Meditating on the Judgements of God:
1.2 God’s Loving Goodness
1 Chron 16:34 Give thanks to the LORD, for he is good; his love endures forever.
In the first meditation we said, by way of laying a foundation to consider the judgments of God, that it is imperative that we consider first the character of God if we are to have any hope of understanding His judgments. In fact, I suspect that for many of us this will mean completely rethinking what we think about God because I have not seen these things written about much in the Christian press (and they certainly aren’t out there in the secular press!)
We started by noting that the apostle John declared that “God IS love” (1 Jn 4:8,16). Note in passing that this isn’t the same as saying love is God, but it does describe God’s nature. We didn’t say this in the previous meditation but it must mean that everything that God thinks, says or does is an expression of love. It has to be! This means, therefore, that whatever we find God doing in the Old and New Testament has to be viewed through new glasses, so to speak, seeing that whatever He does is an act of love. Yes, this is really going to be a dramatic exercise that turns our thinking upside-down! Please, we really must take this in and therefore we must repeat it: IF the apostle John was truly inspired to write what he did – and it complied with a teaching right the way through the Old Testament (even though we only looked at some starter verses in the previous study) – then everything about God is love and whenever He expresses Himself, by thought, word or deed, it is an expression of love.
Now I have written it in numerous other places but to build a complete picture here in this series, I need to bring this out yet again. What does love mean? What do we mean when we say God is love? Now love, according to a dictionary, might be described as warm affection, attachment, liking, benevolence or strong benign feelings for us, and in God it shows “selfless, sacrificial, unrestricted good will towards us. Note that latter part – unrestricted good will towards us. God is for us (Rom 8:31) and wants good for us, all the time. In fact He is working in our circumstances all the time to bring good out of them (Rom 8:28)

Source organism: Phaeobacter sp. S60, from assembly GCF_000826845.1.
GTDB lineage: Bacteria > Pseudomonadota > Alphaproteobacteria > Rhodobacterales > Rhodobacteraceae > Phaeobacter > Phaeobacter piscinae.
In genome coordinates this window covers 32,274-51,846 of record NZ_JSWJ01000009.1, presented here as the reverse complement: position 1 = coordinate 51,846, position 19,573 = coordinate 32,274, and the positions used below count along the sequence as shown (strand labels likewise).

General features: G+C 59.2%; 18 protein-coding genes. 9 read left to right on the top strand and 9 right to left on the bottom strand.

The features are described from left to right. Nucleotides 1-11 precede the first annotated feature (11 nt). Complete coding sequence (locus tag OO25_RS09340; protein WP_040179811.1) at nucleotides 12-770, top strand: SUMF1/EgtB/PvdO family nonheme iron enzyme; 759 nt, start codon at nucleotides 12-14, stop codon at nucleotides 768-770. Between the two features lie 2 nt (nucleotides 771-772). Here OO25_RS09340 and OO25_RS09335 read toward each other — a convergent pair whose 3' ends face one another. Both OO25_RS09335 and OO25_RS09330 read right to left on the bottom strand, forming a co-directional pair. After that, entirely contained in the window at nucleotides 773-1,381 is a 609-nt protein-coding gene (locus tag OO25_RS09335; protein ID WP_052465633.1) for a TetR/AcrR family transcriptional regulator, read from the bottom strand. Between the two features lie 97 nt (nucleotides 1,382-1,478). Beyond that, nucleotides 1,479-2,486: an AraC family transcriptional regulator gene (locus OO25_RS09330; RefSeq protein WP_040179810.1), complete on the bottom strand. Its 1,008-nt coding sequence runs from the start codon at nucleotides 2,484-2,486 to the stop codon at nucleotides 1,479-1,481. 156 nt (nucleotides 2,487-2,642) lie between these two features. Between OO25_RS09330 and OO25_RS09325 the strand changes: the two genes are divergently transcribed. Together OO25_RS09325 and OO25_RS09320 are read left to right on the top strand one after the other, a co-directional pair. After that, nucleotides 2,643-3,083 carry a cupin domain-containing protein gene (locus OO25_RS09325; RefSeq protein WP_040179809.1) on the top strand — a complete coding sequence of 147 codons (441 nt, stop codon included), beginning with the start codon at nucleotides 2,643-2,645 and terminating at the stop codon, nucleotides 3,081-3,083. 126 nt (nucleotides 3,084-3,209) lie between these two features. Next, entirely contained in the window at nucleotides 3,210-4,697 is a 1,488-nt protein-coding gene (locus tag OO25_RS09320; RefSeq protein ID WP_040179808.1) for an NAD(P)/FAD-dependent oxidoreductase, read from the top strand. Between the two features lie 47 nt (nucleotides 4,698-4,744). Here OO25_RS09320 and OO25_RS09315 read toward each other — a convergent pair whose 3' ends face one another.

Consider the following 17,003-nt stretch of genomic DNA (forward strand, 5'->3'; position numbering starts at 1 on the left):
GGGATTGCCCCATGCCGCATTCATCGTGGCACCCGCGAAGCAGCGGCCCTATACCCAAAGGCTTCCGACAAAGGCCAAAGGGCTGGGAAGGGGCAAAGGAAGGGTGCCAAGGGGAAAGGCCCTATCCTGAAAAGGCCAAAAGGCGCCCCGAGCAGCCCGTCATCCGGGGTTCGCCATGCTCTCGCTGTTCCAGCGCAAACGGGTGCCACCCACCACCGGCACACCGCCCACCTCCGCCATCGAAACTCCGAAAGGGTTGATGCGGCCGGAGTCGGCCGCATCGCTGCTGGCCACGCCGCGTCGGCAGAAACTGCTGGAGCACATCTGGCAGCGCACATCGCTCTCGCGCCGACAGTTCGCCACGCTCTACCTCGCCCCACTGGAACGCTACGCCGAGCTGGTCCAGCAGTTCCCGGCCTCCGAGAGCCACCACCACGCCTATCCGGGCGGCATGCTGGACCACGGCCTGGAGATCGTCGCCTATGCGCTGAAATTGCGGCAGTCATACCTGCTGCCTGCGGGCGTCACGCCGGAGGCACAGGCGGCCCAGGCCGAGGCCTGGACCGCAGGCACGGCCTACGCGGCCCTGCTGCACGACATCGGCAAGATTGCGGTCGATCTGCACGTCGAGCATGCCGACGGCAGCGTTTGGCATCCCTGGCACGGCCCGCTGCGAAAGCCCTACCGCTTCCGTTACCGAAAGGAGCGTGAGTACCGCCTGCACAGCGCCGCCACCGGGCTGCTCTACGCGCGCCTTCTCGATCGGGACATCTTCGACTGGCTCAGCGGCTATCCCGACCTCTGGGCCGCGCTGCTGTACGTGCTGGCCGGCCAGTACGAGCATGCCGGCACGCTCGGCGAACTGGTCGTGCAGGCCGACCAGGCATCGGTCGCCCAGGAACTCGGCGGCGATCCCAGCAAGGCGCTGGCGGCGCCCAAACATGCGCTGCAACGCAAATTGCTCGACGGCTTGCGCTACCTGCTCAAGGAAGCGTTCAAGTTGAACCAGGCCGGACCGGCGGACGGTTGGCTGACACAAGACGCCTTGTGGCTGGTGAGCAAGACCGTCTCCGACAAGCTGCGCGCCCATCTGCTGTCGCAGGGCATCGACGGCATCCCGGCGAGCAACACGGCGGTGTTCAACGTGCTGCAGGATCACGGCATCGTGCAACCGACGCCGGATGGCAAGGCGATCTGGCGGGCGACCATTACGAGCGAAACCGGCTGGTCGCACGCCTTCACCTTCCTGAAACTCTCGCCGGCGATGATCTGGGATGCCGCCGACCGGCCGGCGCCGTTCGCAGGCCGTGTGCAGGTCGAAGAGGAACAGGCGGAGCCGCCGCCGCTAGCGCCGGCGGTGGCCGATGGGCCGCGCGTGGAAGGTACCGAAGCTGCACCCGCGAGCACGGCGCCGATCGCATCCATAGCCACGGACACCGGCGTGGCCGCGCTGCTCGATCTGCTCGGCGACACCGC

We need to anchor that word ‘good’. A dictionary defines ‘good’ as “having suitable or desirable qualities; promoting health, welfare or happiness; benevolent, not troublesome” and goes on to give reams more uses of ‘good.’ ‘Good’ signifies in our thinking something that is pleasant, something positive that we are happy with. Moses declared of God, “He is the Rock, his works are perfect, and all his ways are just. A faithful God who does no wrong, upright and just is he” (Deut 32:4) and all of that description could be summed up in, “He is good!” This was Moses’ declaration. Everything that God thinks, says and does IS good. Moses knew God more intimately than any other man in the Bible apart from Jesus. He is good for a character reference.
David reminded himself of this truth when he needed lifting up: “according to your love remember me, for you are good, O LORD,” (Psa 25:7) and “Taste and see that the LORD is good,” (Psa 34:8) and “You are forgiving and good, O Lord, abounding in love to all who call to you,” (Psa 86:5) and “You are good, and what you do is good,” (Psa 119:68) and “Praise the LORD, for the LORD is good” (Psa 135:3) David was described as a man after God’s own heart; he also is good for a character reference. This testimony of God’s goodness is repeated again and again and again by a whole variety of people in the Old Testament.
Now our starting verse above – “Give thanks to the LORD, for he is good; his love endures forever,” – links love and goodness. Goodness is an expression of love. In the many verses in the Old Testament that refer to God’s goodness, they always come out of a testimony about what God HAS DONE. We know He is good because of what He has done. If He wasn’t good He would not have done these things or, if you like, He wouldn’t have done these things if He wasn’t good.
We are starting to stack up a pile of data in respect of God which needs to be taken into account WHENEVER AND WHEREVER we observe God revealed in the Old Testament. So He’s a God of love and so everything but everything that He thinks, says or does is an expression of warm affection, attachment, liking, benevolence or strong benign feelings for us and “selfless, sacrificial, unrestricted good will towards us. He is also a good God and so whatever He thinks, says or does is “having suitable or desirable qualities; promoting health, welfare or happiness; benevolent, not troublesome”. Not troublesome???? In respect of destructive judgments? We are going to have to do some serious thinking, but that is where this is going to have to lead us. If these testimonies are correct, without distorting the English language, then somehow we are going to have to see that every act of God that brings death or destruction comes with selfless, sacrificial, unrestricted good will toward us and will be done to promote health, welfare and happiness!
Ready to do some serious thinking? Well there is one more description of God that we find in the Bible and if the definitions of love and goodness nearly blew you away, you won’t know what hit you with the next one. Hold on to your seat, and pray.